Wednesday, September 30, 2020

September 30, 1947 -- Chicago Transit Authority Begins Operations

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September 30, 1947 –
Chicago’s surface and elevated lines are absorbed into the Chicago Metropolitan Transit Authority, a corporation created by the Illinois legislature with the intention of allowing the city to purchase the lines and operate them as a publicly owned transportation system.  Hoping for a smooth transition, the new system’s management has directed that all senior staff members of the old system should continue in their current positions until the change-over is completed.  The biggest difference for riders will be an increase in fares – from 9 to 10 cents on surface lines.  Rides on elevated trains will continue at 13 cents.  The last hurdle in the process was cleared in August when $105 million in revenue bonds was sold to finance the new corporation.  Of that sum $75 million will go to the present owners of the surface lines, and $12 million will be paid out to the owners of the elevated lines.  The necessity for the move came just before the end of World War II when a federal district court judge ordered the two transit companies into bankruptcy, making it clear that providing public transportation in Chicago could only occur through public ownership of the system.  Philip Harrington, the chairman of the new transportation authority and an engineer, says, “For decades our local transportation has been partly frozen.  It is not to be wondered at that there is a tremendous job in taking over.  We are going to move as rapidly as we can, but not until we are sure where we are going.”  [Chicago Daily Tribune, September 30, 1947].  In 1952 the new authority would purchase the assets of the Chicago Motor Coach Company, the bus line under the control of Yellow Cab Company founder John D. Hertz.  At that time surface transportation was handled primarily by electric trolley coaches – in the 1950’s the city’s fleet of 700 trolley buses was the largest such fleet in the United States.  [en.wikipedia.org]  That era ended with a natural disaster … the blizzard of January 26-27, 1967 demonstrated that the trolleys were unable to maneuver around abandoned vehicles without disconnecting from trolley wires, and the whole city shut down.  The last trolley coach ran on March 25, 1973.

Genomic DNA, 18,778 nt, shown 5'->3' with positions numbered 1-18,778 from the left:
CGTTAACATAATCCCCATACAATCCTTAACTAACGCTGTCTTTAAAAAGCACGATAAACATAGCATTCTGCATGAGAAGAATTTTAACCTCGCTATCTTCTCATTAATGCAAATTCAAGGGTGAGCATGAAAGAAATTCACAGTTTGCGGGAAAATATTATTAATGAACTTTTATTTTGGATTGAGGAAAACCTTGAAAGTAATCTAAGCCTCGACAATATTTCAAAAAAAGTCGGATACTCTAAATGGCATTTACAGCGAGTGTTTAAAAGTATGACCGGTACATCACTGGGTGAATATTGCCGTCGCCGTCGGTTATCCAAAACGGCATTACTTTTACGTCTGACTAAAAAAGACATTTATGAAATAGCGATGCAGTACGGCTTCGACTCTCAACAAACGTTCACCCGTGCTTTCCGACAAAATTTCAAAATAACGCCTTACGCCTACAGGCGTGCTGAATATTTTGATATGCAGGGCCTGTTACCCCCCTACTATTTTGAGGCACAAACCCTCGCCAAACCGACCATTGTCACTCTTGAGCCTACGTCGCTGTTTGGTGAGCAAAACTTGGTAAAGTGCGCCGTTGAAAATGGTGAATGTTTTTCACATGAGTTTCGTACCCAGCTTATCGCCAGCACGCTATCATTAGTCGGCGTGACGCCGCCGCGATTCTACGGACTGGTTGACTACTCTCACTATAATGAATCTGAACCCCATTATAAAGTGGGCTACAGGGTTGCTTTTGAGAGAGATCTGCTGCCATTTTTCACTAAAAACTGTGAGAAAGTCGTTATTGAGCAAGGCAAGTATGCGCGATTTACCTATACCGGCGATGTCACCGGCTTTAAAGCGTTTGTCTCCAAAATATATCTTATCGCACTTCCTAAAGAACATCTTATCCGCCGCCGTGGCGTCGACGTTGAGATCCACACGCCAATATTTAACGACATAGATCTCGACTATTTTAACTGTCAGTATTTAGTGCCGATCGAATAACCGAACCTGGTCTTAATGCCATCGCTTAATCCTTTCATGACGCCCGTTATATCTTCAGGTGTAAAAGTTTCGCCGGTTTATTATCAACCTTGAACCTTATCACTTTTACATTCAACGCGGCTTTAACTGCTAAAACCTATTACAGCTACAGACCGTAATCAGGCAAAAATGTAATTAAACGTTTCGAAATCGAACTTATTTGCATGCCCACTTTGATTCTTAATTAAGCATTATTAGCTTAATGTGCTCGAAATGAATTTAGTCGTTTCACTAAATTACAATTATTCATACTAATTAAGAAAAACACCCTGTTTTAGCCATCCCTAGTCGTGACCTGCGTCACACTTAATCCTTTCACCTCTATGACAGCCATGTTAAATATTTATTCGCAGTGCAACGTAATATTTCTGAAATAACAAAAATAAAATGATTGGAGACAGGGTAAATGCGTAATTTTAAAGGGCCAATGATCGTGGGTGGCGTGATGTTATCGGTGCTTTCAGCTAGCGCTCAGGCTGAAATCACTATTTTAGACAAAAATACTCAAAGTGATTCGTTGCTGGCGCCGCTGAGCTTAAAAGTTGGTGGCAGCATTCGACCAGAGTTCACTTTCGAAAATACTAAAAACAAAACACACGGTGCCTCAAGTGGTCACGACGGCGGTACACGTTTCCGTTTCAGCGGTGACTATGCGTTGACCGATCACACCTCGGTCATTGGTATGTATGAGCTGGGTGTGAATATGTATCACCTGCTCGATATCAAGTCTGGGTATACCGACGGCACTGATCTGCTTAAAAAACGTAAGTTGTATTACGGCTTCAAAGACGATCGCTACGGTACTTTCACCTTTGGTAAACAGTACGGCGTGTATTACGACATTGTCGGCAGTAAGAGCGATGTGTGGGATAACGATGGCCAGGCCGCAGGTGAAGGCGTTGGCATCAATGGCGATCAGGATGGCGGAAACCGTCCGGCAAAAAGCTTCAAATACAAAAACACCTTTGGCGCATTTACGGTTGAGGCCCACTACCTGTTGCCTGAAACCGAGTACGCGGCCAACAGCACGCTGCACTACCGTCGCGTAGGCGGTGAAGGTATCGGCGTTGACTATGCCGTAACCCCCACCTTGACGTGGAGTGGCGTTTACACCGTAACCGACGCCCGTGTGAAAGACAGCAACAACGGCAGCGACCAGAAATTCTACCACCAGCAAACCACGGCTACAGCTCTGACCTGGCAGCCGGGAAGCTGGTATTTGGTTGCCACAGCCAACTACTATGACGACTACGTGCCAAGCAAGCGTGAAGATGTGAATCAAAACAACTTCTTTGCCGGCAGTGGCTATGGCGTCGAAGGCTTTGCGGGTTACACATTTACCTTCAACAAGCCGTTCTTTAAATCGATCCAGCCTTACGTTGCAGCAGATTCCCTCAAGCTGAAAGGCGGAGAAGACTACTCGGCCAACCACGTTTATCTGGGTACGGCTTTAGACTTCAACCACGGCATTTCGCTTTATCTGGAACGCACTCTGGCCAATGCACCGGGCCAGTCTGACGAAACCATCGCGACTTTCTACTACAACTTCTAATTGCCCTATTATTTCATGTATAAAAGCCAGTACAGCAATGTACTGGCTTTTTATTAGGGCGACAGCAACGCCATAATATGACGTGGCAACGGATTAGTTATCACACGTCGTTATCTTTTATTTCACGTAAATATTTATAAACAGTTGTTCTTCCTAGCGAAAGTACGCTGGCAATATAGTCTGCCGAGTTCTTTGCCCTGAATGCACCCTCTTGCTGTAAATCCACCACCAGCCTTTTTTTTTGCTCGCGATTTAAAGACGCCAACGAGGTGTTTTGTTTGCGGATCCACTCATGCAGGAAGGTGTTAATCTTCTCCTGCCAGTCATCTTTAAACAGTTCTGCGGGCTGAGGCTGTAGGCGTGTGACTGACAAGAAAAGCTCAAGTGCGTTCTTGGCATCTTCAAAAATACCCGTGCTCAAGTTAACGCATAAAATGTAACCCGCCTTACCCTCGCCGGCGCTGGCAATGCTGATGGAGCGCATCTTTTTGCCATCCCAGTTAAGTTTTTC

September 30, 2016 – The Chicago Department of Transportation announces that construction on Phase 1 of the Wells-Wentworth Connector improvement project has begun.  The three-phase project is designed to create a new roadway between the Loop and Chinatown, a plan that was originally proposed in the Chicago Plan of 1909.  CDOT commissioner Rebekah Scheinfeld says, “This project exemplifies Chicago’s strong commitment to the economic growth of the Chinatown community.  By creating direct road transit and bicycle access to Chinatown’s thriving commercial center, we hope to strengthen the community’s identity and economy.”  [www.chicago.gov]  The first phase of the project will widen the existing right-of-way on Wentworth Avenue between West Seventeenth and West Nineteenth Streets, laying new sidewalks on both sides of the street and providing a buffered bike lane, additions that will improve pedestrian and bicycle access to Ping Tom Park and its field house.  This three-phase project is the first of several major infrastructure improvements planned for The 78, a 62-acre tract that is bordered by Clark Street, Roosevelt Road, Sixteenth Street and the Chicago River.  This, the newest of Chicago’s neighborhoods, according to the developer, Related Midwest, will be “showcased in a half-mile riverfront experience connecting to the existing Chicago Riverwalk and on par with the greatest urban waterfronts of the world – all while featuring undeniable ‘Chicago Soul.’”  [78chicago.com]